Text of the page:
Long Island sixth-grader Bella Moscato wants to discuss why “Donald Trump is my hero,” but her teacher at Samoset Middle School thinks the 45th president “spreads negativity and says bad stuff about women,” she said.

The 11-year-old from Lake Ronkonkoma told News 12 her teacher asked students to fill out a worksheet titled “What is A Hero To You?” then nixed her choice because she doesn’t like Trump.

“She said that I wasn’t allowed to do Donald Trump because he spreads negativity and says bad stuff about women,” she said, adding that other students and teachers witnessed the rejection.

“What I didn’t get, she was ok with somebody doing Barack Obama, but not ok with Donald Trump?” Moscato said. “That’s what got me angry. I didn’t like that.”

Moscato’s parents demanded an apology from the Sachem Central School District at a recent board meeting, but so far have received only a public statement from the superintendent alleging their daughter is a liar.

Superintendent Kenneth Graham issued a statement to News 12 alleging “it is not accurate that this student was told that they were not allowed to conduct research on any individual for a school assignment, including President Trump.

“To the best of our knowledge, by choice the student is still conducting their project of President Trump,” Graham wrote.

“My daughter’s hero is the president of our country,” Moscato’s father, Arthur Moscato, said proudly to a loud applause at the recent board meeting. “I can’t believe that anybody in the school would tell my daughter … that that guy can’t be her hero. I’m incensed by this.”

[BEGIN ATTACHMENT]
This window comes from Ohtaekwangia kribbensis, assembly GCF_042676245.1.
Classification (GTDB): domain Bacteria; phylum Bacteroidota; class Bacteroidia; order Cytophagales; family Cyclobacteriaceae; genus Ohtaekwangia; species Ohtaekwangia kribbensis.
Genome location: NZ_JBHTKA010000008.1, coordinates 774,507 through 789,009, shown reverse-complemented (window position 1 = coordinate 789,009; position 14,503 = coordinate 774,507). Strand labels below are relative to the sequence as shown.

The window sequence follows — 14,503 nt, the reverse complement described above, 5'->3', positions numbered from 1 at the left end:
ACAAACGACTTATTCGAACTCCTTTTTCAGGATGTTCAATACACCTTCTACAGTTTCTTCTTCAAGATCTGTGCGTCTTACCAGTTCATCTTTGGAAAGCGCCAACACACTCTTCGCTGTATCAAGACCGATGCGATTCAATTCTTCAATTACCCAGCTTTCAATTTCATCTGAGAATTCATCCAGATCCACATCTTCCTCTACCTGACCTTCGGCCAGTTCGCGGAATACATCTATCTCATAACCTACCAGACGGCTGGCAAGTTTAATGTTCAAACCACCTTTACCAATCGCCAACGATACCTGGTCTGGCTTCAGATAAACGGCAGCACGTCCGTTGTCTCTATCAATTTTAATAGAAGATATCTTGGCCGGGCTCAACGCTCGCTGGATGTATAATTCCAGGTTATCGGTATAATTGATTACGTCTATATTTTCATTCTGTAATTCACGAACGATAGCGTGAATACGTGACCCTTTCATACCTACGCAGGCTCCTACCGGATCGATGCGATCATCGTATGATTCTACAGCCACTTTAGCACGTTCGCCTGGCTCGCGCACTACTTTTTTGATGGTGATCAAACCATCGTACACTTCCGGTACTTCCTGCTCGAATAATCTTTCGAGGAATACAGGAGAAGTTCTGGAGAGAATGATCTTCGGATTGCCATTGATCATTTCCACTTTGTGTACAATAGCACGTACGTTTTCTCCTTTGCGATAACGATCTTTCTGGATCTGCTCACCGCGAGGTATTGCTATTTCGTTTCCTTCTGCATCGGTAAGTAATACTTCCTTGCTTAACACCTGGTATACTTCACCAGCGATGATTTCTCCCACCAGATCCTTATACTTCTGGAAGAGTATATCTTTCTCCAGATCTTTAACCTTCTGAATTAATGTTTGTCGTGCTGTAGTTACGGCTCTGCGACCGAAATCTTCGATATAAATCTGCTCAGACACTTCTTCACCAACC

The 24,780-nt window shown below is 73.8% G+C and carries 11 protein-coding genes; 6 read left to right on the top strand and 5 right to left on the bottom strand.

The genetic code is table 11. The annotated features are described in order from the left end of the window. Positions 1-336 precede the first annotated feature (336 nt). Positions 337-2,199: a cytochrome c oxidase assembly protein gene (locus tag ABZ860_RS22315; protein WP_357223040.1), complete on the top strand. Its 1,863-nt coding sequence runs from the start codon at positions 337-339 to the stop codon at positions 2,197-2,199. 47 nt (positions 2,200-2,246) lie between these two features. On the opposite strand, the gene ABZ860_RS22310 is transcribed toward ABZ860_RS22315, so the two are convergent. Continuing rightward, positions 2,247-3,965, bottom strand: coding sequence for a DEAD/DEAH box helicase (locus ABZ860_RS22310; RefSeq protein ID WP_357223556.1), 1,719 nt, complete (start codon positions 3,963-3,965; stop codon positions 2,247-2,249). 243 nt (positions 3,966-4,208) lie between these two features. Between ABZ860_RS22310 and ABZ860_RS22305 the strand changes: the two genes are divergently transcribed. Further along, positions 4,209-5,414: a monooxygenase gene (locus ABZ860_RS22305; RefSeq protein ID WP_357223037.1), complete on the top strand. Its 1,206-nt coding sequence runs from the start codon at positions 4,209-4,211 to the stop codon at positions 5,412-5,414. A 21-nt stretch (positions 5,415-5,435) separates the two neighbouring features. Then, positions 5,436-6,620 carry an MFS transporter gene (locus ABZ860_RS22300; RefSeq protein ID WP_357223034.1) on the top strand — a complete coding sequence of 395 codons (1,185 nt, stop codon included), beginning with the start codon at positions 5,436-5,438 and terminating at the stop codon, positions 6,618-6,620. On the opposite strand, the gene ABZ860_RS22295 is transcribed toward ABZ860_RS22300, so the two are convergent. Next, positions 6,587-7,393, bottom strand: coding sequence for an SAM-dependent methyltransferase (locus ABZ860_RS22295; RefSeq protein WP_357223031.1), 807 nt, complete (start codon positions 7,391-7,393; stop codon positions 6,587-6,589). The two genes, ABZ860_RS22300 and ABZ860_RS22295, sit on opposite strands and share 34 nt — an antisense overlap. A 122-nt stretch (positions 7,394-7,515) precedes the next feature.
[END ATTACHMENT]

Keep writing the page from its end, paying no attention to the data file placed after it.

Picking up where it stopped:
“I’m incensed that my story was said to be unaccurate, by you,” he said. “My story isn’t unaccurate. My daughter didn’t lie.”

Moscato’s mother, Valerie Moscato, elaborated for News 12.

“This was really frustrating to me because, you know, my daughter has every right to do and pick a hero of her choice. It’s her First Amendment right, freedom of speech, freedom of expression, so it was really upsetting to me that she was trying to shut her down,” she said.

The news station’s video from the interview makes it clear the youngster isn’t going to let her teacher’s political bias stand in her way. The worksheet asked students how they define a hero, and Moscato wrote “a person who saves people. Somebody who puts their life on the line to save someone.”

A hero’s qualities include “brave, kind, loyal and confident,” she wrote.

When prompted to “provide one example of a real life hero from the past or present,” Moscato wrote “Donald Trump winning the presidency.”

“What positive contribution has this person made to society?” the worksheet asked.

Moscato wrote: “Donald Trump has helped millions of people by creating a great economy. He is fighting every day to protect people from drugs crossing the border.”

District board members had little to say when confronted about the incident, News 12 reports, but at least one promised to “look into it.”

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